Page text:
Beer’s categorization does not explicitly include organizing related actions, but they are acknowledged—for example in his reference to Shaazka Beyerle’s book Curtailing Corruption and in other ways. To do this category justice, one would need to distinguish organizing actions that are aimed internally (to build or strengthen a movement, like training for capacity building on how to organize, for example) versus outwardly-focused actions, like producing social media posts or using training to prepare groups for a blockade for a specific action.
CRT21 highlights constructive action by introducing a self-standing category of “Constructive Acts of Commission,” but there is more to explore in this new category. There has been a fault line in many movements, certainly in the United States, between those who engage in nonviolent action and consider themselves “activists”, and those who engage in constructive actions and don’t necessarily use that frame.
However, there are examples where the two concepts have manifested together beautifully: As Beer notes, during Gandhi’s Salt March, disruption of the unjust, oppressive colonial system intersected with actual making of salt, creating processes that prefigured the movement’s vision of independence. In this way, constructive actions can act both in the affirmative and in the negative.
More examples of this will soon be reflected in the BeautifulTrouble world with the publishing of a new book and accompanying modules on the website. Beautiful Solutions: A Toolbox for Liberation (OR Books: Spring 2022) will showcase the stories and strategies that prove another world is possible and help us envision the breadth and power inherent when our ‘No’s” intersect with our “Yes’s”!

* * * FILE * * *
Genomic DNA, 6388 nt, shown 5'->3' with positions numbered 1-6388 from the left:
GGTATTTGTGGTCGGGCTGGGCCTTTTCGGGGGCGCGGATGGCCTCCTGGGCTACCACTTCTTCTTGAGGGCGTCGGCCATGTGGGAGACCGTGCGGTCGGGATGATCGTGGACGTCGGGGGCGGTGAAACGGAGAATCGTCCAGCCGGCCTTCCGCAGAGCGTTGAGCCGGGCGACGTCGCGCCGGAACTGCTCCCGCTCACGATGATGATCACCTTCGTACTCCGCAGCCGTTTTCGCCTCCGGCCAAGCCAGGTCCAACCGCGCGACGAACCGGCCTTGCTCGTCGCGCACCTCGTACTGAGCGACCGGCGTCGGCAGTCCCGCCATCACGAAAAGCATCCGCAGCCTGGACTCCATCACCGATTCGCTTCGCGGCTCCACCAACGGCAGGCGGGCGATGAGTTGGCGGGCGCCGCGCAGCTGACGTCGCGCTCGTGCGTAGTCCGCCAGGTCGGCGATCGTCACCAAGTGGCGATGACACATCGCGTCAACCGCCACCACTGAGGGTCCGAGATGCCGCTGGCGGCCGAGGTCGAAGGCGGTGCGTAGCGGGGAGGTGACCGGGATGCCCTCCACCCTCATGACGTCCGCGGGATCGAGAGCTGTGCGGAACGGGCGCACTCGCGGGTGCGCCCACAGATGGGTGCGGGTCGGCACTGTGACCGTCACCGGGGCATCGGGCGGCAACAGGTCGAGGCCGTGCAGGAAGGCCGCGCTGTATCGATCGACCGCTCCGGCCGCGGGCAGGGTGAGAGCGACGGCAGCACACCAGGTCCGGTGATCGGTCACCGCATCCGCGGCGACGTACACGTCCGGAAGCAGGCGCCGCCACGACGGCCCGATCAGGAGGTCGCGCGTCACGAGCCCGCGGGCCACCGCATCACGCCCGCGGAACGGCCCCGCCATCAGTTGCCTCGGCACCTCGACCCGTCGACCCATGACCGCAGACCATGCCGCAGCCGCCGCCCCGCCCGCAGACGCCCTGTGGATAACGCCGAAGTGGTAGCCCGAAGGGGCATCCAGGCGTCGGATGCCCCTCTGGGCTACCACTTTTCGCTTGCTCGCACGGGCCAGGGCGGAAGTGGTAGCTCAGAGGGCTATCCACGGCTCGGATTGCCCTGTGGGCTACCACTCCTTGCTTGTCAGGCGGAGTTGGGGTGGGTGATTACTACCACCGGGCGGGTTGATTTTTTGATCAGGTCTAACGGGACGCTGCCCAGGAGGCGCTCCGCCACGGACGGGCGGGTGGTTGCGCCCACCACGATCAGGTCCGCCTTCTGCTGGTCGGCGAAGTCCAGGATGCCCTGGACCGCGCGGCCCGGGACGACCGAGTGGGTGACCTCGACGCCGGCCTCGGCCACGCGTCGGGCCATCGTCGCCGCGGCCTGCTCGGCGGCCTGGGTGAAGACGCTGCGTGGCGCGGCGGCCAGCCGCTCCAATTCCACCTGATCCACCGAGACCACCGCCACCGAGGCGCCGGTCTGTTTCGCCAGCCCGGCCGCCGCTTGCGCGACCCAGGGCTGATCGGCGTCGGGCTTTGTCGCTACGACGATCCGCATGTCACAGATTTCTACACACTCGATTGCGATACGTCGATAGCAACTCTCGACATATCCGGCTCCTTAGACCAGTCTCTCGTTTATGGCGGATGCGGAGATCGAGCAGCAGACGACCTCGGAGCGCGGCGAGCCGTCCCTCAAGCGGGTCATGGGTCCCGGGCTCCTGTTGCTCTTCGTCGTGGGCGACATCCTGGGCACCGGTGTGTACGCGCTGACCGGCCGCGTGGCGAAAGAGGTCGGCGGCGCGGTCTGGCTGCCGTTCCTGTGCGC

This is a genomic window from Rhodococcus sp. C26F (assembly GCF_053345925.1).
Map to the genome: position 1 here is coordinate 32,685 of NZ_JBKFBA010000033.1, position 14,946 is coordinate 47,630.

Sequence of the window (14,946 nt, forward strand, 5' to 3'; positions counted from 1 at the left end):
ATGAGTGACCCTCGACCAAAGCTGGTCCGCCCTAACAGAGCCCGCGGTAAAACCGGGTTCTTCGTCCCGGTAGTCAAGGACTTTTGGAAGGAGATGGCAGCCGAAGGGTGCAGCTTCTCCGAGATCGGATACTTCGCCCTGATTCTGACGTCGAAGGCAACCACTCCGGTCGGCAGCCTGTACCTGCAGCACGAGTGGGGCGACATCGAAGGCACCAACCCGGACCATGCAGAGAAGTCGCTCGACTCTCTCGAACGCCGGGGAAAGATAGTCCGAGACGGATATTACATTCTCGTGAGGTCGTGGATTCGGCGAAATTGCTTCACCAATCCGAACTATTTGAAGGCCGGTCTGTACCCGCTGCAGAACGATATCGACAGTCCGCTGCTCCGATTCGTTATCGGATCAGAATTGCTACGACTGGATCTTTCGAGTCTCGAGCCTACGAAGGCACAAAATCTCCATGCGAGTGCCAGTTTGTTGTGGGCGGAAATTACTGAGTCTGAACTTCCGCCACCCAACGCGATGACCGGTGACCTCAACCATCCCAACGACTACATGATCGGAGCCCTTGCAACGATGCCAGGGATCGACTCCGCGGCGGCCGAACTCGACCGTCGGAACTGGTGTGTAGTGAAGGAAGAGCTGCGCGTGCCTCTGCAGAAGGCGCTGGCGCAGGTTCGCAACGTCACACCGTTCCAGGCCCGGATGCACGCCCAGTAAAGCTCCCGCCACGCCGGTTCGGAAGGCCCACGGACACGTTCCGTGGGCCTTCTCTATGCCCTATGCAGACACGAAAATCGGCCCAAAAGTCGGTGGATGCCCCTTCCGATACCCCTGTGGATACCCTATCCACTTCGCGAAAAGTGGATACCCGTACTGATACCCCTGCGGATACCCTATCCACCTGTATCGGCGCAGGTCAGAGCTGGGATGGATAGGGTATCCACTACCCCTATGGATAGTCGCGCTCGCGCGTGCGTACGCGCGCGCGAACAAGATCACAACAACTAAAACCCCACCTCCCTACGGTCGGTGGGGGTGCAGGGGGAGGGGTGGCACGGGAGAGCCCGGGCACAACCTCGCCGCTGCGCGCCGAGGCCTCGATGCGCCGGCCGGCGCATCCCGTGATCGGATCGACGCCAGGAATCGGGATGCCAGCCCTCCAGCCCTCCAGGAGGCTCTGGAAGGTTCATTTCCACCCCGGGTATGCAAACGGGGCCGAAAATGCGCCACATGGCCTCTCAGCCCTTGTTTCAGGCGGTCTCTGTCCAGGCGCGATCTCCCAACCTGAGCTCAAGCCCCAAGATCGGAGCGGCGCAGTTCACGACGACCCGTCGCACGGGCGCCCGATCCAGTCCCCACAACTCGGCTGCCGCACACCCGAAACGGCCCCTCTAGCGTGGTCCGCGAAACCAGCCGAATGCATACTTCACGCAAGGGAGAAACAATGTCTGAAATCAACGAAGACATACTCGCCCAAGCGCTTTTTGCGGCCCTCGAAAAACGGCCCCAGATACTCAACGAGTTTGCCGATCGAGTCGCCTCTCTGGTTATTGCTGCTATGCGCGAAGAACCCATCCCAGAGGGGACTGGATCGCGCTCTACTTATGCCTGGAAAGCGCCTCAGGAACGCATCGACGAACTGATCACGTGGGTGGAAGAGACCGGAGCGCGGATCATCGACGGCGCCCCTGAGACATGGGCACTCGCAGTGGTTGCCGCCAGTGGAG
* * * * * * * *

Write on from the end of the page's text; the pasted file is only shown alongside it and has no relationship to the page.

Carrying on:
Importantly, giving organizing and prefigurative/constructive actions more visibility would encourage communities to invest more in group or community building as a path toward better-planned, more sustainable, resilient movements—and that was no doubt one of the main goals of publishing CRT21.
Overall, in spite of my constructive critiques, CRT21 offers an extremely useful framework for expanded thinking on civil resistance tactics. The knowledge it channels is ready to be applied in practice, teaching, innovation and movement support… all in the arc toward more effective nonviolent campaigns. Michael Beer and ICNC clearly understood that taking on the epistemological challenges that our field has faced for decades is more than just semantic; it represents a huge opportunity. An opportunity to take stock of how the field of civil resistance has grown and evolved, becoming increasingly sophisticated and nuanced every decade.
As we witness people power opposing the Russian invasion in Ukraine, we can clearly value the knowledge and accessibility of CRT21, as well as resources like BeautifulTrouble. How wonderful that today’s organizers can dive into these free online resources, which are increasingly being translated into other languages (in large part thanks to ICNC).
Perhaps this work to promote critical resources should be considered an act of resistance in itself!
As an activist artist, strategic nonviolent organizer, and Training Director of Beautiful Trouble, Nadine Bloch explores the potent intersection of art and people power. Find her writings in Beautiful Trouble, SNAP: An Action Guide to Synergizing Nonviolent Action and Peacebuilding, and WagingNonviolence.org.Read More